A new period has begun for New Zealand at alert level 3, with increasing amounts of traffic and takeaways, and most importantly, a decreasing amount of coronavirus cases. However, the next phase of recovery has come with warnings from New Zealand's leaders - now is not the time to get complacent. Get all the important news and read the full stories in the links below.
Key developments in NZ
• Prime Minister Jacinda Ardern says there is not "one point in time" when the fight against Covid-19 will be over, and the recovery room of alert level 3 didn't mean New Zealand was "out of the woods". The Government has announced 35 new employment centres across the country to connect employers with job seekers under level 3, but continuing to stamp out Covid-19 was also the best economic response, Ardern said. "We will have to keep stamping Covid out until there is a vaccine."
• New Zealand has had its 10th straight day of single-digit coronavirus cases, with just three new cases reported on Tuesday afternoon - and just 239 active cases in total. But that good news (along with the overnight lifting of the level 4 lockdown restrictions) also came with a warning from director general of health Ashley Bloomfield for people to keep their distance as they rush to buy takeaway coffees and hamburgers.
Listen live to Newstalk ZB's coronavirus coverage
• New academic analysis shows the level 4 lockdown in New Zealand not only allowed the country to catch up to Australia, but surpass it in terms of per capita Covid-19 cases. The daily case rate in New Zealand has been only 59 per cent that of Australia since the start of a 33-day lockdown, according to Otago University Associate Professor Brian Cox, whose analysis shows that New Zealand's lockdown had been far more successful than Australia's. However, Australia's top medical official has claimed Australia was seeing similar results to New Zealand despite not pursuing the country's "elimination" strategy.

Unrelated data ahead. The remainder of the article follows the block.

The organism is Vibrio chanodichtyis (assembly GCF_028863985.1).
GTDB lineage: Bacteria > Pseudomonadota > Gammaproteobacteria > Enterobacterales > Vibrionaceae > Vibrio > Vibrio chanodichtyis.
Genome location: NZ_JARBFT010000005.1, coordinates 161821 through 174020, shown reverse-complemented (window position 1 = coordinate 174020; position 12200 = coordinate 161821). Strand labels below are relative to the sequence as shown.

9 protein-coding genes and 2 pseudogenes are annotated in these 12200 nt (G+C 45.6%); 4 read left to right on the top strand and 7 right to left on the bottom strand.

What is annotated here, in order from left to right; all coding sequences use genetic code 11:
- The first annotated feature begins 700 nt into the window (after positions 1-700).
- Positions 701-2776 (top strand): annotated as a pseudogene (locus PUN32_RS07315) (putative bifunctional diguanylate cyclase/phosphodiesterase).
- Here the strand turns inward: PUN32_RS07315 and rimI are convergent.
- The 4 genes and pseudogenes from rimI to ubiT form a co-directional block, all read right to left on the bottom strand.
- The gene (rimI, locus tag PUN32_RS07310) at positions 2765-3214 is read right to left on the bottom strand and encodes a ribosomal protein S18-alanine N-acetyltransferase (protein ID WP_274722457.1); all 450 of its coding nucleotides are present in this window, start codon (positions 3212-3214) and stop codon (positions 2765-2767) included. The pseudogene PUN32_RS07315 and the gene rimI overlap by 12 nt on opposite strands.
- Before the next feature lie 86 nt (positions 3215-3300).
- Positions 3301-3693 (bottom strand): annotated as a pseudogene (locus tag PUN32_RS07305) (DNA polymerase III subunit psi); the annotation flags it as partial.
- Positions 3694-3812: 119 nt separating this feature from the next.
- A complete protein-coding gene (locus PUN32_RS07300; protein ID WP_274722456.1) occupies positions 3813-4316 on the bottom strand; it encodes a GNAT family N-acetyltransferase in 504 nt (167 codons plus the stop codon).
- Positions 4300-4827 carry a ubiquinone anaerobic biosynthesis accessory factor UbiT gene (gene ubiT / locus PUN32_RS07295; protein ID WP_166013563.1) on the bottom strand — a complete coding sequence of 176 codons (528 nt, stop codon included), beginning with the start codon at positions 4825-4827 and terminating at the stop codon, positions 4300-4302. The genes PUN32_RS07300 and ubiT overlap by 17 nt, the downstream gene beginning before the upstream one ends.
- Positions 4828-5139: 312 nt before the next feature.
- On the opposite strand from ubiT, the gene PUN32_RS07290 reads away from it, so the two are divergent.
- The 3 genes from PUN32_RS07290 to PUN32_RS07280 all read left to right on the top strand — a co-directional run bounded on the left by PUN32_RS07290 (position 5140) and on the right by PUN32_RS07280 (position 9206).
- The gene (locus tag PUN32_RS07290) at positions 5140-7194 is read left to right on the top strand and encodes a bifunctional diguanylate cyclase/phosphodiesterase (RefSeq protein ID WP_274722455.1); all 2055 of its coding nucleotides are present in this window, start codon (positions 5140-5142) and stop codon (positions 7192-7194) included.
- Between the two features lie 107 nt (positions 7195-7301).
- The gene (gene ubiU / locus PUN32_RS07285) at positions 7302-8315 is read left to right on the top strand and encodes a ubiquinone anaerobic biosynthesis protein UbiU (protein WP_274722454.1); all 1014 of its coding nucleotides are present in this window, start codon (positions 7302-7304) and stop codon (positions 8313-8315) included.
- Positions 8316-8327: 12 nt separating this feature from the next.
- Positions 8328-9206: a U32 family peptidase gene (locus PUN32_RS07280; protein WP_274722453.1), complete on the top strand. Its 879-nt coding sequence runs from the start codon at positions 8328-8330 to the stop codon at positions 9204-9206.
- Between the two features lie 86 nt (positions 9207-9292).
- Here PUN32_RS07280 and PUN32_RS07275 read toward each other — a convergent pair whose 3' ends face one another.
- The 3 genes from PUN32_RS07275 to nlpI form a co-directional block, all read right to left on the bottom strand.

• As level 3 begins, the Prime Minister spoke exclusively to the Herald about the decisions she had made, how she would navigate the rocky road ahead, and what level 3 means for her own bubble.
• Fast food has been the first thing on the menu for many Kiwis under level 3, as queues of more than 20 cars have been spotted at McDonald's restaurants around New Zealand. Dozens of fast-food outlets reopened for contact-less drive-through and delivery this morning, and the queues began as New Zealand's main centres buzzed with traffic for the first time in almost five weeks.
• Small business owners may see their names up in lights - or giant digital billboards across the country - as two of New Zealand's leading marketing companies come together to help get them up and running after the Covid-19 lockdown. Meanwhile, hundreds of displaced hospitality and tourism workers are getting support and advice from a platform initially launched for job seekers, as the process of rebuilding the economy begins in level 3.
Around the world
• Tens of thousands of people in the United States have died from Covid-19 in the fortnight since President Donald Trump declared the nation had likely seen the worst of the pandemic. "The data suggests that nationwide, we have passed the peak on new cases," the President said on April 15, when the US had recorded around 28,000 deaths. The country now has an overall death toll of 54,876, with 965,910 confirmed infections.
• Stockholm authorities have ordered five pubs and restaurants to close for breaking social distancing rules, in the first sign of a stricter approach to coronavirus control in Sweden. The closures came as Sweden's statistics agency reported that the second week of April witnessed its highest death rate since the turn of this century, underlining the price it has paid for its decision not to impose a lockdown. Sweden has so far reported 2274 virus deaths and almost 19,000 cases, putting its per-capita death rate from the pandemic at more than triple that of neighbouring Denmark and nearly six times that of Norway and Finland, all of which put in place heavier restrictions.
• The Warriors look set to train in isolation for two weeks in New South Wales after being granted federal government exemption to travel to Australia to play out the remainder of the 2020 NRL season. The Australian Border Force has allowed the Warriors to fly into the country and they could touch down in Australia as early as Sunday. The league will now meet with the NSW state government on Tuesday to gain approval for the Warriors to self-quarantine.